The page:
Wanted: Accompanist to graying but ebullient violin virtuoso. Requirements: Outstanding pianistic ability, flexible ego and a tolerance for Cuban cigars. Lots of travel.
Isaac Stern, 66, probably won't place such an ad. Still, he's searching for a pianistic partner. Alexander Zakin, who played with him for more than three decades, retired several years ago. Andrew Wolf, who followed Zakin, died tragically a year ago at age 40 from a brain tumor.
Stern said the lack of a regular accompanist has prompted his joining with Soviet emigre pianist Yefim Bronfman for a recital tour that brings them to the Orange County Performing Arts Center Saturday night.
The way the violinist tells it, Bronfman is not an accompanist, but rather a collaborator.
Yet another artist nurtured by Stern's famous paternalism, Bronfman, 28, has a busy solo career. Pre-concert publicity bills him equally with Stern, who Thursday night will play works by Dvorak and Mendelssohn when he joins the Los Angeles Philharmonic in concert at Segerstrom Hall. Kurt Sanderling conducts.
With Bronfman, Stern will give a recital in the Dorothy Chandler Pavilion in Los Angeles on Oct. 20 and said he also looks forward to a European tour the next year. Nevertheless, the prospect of a protege's company did not offset the hint of loneliness that crept into Stern's voice when the subject turned to accompanists.
He said his relationships with his pianists have been second only to that with his family, which is known to be close. Great accompanists--rare hybrids of mastery and modesty--are prized among recitalists. Some, like Samuel Sanders, who plays with Itzhak Perlman, or Gerald Moore, known for his work with singers, acquire considerable reputations.
Speaking by phone from Tucson, where Stern and Bronfman played Tuesday night, Stern spoke of the death two years ago of Wolf, his former friend and pianist.
"He'd been with me 3 1/2 years and they were some of the very happiest years I had in music," he said. "I have not had a regular pianist as such, and I am looking for one. Until I do find someone who will be with me over a long period, I would prefer making chamber music with musicians with whom I have a great deal of pleasure."
Enter Bronfman, who was raised in Tashkent and settled in New York after a period in Israel, where he was discovered by pianist Eugene Istomin. Stern has known Bronfman since the pianist was 14 or 15. "He has helped guide the direction of my career," said Bronfman, also speaking from Tucson. "And this playing together is the culmination of our relationship."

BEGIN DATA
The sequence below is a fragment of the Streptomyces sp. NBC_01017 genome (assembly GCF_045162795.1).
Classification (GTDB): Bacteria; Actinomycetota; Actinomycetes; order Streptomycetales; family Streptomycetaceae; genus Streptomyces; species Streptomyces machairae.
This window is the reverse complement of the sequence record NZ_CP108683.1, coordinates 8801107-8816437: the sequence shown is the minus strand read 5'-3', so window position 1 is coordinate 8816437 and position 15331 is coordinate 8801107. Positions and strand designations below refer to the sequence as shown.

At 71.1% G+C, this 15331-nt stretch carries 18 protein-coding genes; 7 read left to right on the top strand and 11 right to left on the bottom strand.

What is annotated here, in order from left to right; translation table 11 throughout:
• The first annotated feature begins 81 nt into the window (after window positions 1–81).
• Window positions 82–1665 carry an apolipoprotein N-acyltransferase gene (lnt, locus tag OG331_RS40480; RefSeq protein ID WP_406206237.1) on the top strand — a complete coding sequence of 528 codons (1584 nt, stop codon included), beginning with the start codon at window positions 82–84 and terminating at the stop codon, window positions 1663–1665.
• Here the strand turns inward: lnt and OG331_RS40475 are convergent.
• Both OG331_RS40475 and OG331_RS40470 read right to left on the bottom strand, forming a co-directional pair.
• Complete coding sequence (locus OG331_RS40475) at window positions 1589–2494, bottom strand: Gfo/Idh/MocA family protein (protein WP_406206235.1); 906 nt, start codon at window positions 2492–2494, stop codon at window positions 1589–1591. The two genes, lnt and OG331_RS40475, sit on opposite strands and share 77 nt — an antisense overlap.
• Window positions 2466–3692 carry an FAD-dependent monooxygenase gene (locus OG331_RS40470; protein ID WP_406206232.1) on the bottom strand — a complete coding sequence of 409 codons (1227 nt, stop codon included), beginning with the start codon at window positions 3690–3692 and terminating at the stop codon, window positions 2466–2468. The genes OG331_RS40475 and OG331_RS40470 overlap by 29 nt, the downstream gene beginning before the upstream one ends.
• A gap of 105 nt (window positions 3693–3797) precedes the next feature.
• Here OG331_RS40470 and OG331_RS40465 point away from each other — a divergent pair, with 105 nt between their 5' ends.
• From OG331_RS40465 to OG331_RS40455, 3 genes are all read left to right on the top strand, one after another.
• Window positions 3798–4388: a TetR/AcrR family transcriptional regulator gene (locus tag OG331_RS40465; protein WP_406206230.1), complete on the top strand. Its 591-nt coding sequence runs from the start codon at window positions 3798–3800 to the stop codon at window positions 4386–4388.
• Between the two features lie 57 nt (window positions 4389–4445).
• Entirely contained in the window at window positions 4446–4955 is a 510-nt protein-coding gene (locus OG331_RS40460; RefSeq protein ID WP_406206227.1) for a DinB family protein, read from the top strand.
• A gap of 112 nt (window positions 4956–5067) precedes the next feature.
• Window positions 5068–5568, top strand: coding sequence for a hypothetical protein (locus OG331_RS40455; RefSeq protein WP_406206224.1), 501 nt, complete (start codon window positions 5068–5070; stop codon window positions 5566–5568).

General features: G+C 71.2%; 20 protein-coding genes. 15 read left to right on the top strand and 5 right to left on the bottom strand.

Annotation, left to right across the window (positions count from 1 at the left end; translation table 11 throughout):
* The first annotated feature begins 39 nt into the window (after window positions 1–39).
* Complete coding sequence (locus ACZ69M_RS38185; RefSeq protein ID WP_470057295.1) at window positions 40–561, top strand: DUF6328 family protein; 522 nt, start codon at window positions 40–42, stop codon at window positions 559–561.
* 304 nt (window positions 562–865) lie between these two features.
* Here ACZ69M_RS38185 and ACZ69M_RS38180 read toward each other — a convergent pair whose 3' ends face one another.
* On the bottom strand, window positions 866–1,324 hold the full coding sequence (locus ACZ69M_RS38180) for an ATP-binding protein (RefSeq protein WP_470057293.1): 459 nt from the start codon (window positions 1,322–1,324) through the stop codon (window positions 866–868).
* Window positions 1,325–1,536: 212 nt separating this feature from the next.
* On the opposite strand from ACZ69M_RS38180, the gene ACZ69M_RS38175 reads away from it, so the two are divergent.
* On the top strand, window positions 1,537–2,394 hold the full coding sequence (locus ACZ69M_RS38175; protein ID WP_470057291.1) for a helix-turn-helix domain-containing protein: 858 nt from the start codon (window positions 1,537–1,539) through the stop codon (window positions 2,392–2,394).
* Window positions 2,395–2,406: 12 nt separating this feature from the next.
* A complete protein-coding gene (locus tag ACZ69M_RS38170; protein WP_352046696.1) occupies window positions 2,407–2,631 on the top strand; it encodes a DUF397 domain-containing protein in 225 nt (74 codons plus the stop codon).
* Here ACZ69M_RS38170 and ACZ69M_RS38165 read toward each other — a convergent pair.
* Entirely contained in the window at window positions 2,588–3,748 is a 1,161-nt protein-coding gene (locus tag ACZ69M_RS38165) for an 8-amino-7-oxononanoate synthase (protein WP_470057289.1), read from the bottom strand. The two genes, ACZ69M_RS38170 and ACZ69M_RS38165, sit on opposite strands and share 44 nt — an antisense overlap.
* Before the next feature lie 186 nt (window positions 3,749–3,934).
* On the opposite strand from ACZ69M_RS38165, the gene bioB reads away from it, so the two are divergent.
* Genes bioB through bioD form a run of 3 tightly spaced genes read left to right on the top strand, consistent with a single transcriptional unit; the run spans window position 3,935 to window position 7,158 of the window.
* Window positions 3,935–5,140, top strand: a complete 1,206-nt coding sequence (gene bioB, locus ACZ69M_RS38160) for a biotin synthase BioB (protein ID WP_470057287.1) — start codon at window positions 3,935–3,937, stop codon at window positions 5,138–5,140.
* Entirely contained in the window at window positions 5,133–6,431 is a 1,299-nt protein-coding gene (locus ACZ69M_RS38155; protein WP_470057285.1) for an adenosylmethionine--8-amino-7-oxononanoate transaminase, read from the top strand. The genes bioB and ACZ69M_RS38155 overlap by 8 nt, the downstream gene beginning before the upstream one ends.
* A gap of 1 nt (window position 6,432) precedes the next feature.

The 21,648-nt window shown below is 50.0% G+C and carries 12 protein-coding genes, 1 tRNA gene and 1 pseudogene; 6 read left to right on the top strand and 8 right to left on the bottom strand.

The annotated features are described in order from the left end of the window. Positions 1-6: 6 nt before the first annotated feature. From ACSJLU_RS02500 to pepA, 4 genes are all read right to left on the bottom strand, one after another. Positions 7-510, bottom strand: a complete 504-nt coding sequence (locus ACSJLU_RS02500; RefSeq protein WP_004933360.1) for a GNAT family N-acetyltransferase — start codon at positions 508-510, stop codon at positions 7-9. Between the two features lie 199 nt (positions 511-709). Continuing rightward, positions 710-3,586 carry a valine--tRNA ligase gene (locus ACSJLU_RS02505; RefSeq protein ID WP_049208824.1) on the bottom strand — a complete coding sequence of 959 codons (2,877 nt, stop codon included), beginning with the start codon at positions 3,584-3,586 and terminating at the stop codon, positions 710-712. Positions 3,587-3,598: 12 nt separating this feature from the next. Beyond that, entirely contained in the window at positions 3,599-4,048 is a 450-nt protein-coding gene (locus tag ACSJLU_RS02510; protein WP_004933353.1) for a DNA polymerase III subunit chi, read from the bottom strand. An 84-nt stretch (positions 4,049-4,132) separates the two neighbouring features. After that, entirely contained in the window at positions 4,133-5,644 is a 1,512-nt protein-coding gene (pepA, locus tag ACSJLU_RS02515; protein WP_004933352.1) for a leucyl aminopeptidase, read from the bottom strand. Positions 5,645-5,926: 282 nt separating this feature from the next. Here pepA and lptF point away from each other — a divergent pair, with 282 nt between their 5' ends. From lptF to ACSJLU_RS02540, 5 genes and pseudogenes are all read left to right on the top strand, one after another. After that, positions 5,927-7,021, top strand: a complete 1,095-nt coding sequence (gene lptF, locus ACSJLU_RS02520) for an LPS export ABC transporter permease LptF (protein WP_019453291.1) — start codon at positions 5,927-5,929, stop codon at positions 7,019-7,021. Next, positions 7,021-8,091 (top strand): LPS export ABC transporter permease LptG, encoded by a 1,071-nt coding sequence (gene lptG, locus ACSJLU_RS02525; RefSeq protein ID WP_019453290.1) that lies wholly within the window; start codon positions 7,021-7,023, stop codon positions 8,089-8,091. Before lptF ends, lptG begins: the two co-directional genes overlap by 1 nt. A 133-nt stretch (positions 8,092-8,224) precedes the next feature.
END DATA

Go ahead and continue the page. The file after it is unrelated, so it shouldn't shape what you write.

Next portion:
Stern said the desire to assert Bronfman's status as fellow virtuoso prompted a search for a program that is particularly challenging on the keyboard. The pair settled on Brahms' Sonata in D Minor, Op. 108 and Sonata in A, Op. 162, by Schubert. In addition, Bronfman will play a solo piano work--Prokofiev's Sonata No. 1 in D Minor. "I wanted him to play a solo to counter the presence of the older notoriety," said Stern, referring to himself. "The music was chosen . . . to have as much of a partnership as we could find and to stay away from works I have played in Los Angeles in the past four or five years."
How many more recitals Stern gives is bound directly with the search for a full-time accompanist.
He said he is considering giving up the "high-wire trapeze act" of solo work entirely, with the hope of creating more time to play in larger chamber groups. Stern said he has often been influenced by the playing of his accompanists. "I look for someone who will stimulate me with their ideas and their sound," he said. "The person I'm looking for has a sound that is very rich and even and does not bang. . . . You want someone who communicates well and enthusiastically but who feels that his role in life is not to be a soloist but a partner. . . . Such people are very very hard to find."
Being a bearable, even enjoyable companion, for many hours on the road, is another prerequisite. For example, he and Zakin, now 84, played gin rummy together to while away the hours in airports and hotels. "The person must have a taste for good wine and like the same sorts of people," said Stern, adding that rich clouds of smoke from his occasional Havana cigars should not pose a hazard to mutual respect.
Before they are done working with their current string of recitals, Stern and Bronfman will have been through Zurich, Basel, Florence and Venice. How did Bronfman foresee life with so demanding a companion?
"I don't know," the pianist said. "We're just getting started."